Media Contact

Ariana Schechter, 603-227-6679

November 7, 2019

CONCORD, N.H. – The ACLU of New Hampshire and national ACLU filed a motion last night seeking a preliminary order preventing the enforcement of HB 1264, an unconstitutional voting law that makes it confusing, burdensome, and expensive for students and young people to vote in New Hampshire. With the 2020 presidential primary just a few months away and due to widespread confusion caused by HB 1264, the motion seeks a temporary order barring the state from using voter registration or voting history as evidence in any prosecution for failing to obtain a New Hampshire driver’s license or vehicle registration. The motion asksthat this order run at least through the 2020 presidential primary.

“It is clear that college students, young people, and even town clerks are confused about what this law means,” said Gilles Bissonnette, legal director at the ACLU of New Hampshire. “With the first-in-the-nation primary coming up in February, we must ensure that people know their rights and obligations when it comes to casting a New Hampshire ballot, so we’re asking the court to issue a temporary order that would eliminate this confusion for the upcoming election.”

Originally filed in February 2019, the lawsuit was brought on behalf of two Dartmouth College students who may be required to pay for New Hampshire driver’s licenses and car registrations because they have voted in New Hampshire. The law is unconstitutional because it and its implementation have caused voter confusion, which can create a “chilling” effect and deter people from voting who otherwise would. This law also burdens the right to vote and acts as a “poll tax” by potentially requiring new voters to shift their home state driver’s licenses and vehicle registrations to New Hampshire — which can add up to hundreds of dollars — solely for exercising their right to vote.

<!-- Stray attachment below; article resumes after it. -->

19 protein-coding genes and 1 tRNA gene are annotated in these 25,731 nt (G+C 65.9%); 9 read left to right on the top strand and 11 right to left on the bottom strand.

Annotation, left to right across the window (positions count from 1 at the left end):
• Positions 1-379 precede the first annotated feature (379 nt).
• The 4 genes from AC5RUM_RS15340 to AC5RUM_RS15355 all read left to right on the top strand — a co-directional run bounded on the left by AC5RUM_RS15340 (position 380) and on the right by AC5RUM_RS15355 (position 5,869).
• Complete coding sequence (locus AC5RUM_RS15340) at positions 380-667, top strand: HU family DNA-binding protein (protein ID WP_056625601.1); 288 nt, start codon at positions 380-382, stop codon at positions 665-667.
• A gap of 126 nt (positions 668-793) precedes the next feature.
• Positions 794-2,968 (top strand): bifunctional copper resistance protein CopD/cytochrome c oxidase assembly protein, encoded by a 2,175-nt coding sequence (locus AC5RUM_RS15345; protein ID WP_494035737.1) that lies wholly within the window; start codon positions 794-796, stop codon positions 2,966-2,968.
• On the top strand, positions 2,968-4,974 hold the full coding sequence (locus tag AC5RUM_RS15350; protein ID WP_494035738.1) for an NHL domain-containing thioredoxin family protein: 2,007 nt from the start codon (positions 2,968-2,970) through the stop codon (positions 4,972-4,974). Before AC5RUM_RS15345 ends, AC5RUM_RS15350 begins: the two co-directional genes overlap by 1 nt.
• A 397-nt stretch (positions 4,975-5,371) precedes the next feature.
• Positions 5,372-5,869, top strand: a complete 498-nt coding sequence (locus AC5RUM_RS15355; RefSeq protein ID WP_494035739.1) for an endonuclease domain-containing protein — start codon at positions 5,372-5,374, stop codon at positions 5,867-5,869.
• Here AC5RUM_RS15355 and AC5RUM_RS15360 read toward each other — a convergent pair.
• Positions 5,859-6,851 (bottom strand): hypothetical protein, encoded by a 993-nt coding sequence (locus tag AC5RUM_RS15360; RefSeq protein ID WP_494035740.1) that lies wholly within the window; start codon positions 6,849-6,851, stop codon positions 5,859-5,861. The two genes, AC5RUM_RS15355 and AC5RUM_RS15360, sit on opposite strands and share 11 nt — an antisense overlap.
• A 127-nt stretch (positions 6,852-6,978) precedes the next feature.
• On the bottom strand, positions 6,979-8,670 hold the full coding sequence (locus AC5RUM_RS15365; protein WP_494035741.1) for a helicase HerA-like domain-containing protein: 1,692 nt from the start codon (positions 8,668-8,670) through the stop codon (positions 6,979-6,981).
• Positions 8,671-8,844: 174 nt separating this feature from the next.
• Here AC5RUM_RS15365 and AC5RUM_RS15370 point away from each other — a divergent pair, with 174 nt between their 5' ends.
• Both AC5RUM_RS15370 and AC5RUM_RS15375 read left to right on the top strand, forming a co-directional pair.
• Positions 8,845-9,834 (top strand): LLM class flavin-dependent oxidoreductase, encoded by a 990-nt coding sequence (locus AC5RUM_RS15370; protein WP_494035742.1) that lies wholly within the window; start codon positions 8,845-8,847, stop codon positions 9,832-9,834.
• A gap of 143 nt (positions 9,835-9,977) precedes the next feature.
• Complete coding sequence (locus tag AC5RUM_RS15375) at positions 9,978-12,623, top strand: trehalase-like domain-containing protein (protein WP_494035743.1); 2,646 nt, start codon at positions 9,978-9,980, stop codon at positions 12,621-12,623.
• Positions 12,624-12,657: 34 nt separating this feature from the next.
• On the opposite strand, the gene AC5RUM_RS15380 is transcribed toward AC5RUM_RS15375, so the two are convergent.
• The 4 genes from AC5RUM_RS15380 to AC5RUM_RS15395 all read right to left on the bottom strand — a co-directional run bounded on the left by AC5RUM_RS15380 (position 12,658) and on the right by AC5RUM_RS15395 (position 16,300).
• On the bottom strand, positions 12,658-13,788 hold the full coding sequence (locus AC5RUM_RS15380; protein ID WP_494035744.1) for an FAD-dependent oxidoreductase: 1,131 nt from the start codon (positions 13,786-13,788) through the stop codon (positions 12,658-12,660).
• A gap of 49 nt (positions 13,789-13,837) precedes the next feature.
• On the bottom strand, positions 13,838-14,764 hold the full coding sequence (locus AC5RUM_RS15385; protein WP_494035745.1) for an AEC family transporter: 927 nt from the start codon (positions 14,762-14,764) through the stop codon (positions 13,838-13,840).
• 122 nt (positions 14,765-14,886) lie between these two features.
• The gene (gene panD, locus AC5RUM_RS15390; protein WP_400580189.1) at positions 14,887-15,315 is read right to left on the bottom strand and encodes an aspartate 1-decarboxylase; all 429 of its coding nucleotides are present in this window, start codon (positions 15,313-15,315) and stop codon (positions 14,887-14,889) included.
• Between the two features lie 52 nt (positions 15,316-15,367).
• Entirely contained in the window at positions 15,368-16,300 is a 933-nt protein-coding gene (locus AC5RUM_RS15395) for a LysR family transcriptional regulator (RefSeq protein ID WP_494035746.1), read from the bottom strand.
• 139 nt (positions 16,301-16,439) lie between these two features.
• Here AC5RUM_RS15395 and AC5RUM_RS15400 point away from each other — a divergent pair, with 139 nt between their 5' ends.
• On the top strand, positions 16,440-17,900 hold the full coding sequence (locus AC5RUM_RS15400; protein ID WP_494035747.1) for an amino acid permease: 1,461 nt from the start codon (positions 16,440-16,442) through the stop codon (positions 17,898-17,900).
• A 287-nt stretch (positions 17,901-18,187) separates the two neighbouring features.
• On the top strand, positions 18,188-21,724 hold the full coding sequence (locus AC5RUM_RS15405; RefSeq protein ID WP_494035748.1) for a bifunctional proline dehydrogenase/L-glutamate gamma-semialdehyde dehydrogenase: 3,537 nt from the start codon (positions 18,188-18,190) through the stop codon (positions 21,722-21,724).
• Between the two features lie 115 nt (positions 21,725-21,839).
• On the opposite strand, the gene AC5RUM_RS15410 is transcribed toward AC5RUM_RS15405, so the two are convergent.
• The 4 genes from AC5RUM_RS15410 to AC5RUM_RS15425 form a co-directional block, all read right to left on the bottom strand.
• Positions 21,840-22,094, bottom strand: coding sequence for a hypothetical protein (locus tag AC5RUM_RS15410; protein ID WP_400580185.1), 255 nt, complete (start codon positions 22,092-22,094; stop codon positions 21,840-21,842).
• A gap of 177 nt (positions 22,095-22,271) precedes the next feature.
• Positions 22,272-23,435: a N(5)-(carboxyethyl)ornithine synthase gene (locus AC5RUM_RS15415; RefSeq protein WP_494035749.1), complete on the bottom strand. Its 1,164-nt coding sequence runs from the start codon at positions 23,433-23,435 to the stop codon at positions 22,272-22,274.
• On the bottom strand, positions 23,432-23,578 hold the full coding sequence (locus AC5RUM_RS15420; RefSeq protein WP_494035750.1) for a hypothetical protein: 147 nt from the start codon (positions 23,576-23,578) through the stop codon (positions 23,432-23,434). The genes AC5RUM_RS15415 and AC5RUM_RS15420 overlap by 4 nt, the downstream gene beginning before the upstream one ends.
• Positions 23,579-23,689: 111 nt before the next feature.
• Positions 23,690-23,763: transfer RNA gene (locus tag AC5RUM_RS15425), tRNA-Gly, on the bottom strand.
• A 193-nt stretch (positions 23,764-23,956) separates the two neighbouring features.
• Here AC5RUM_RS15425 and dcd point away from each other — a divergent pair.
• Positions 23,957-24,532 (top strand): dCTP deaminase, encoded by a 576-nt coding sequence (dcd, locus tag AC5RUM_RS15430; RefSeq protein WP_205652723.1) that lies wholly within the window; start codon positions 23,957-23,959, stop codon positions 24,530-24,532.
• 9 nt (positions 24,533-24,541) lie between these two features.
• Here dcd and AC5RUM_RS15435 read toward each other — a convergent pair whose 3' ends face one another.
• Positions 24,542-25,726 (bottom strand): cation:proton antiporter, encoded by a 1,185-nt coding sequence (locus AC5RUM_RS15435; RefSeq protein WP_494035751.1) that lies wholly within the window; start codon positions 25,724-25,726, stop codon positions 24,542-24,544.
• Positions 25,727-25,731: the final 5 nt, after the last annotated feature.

“There is an enormous amount of confusion about this law that will undoubtedly impact the voters affected by it,” said Henry Klementowicz, staff attorney at the ACLU of New Hampshire. “A temporary block on enforcing the law through the presidential primary would ensure that those who are eligible to vote can do so without concern or confusion.”

The court documents can be found here:

More information about the case can be found here: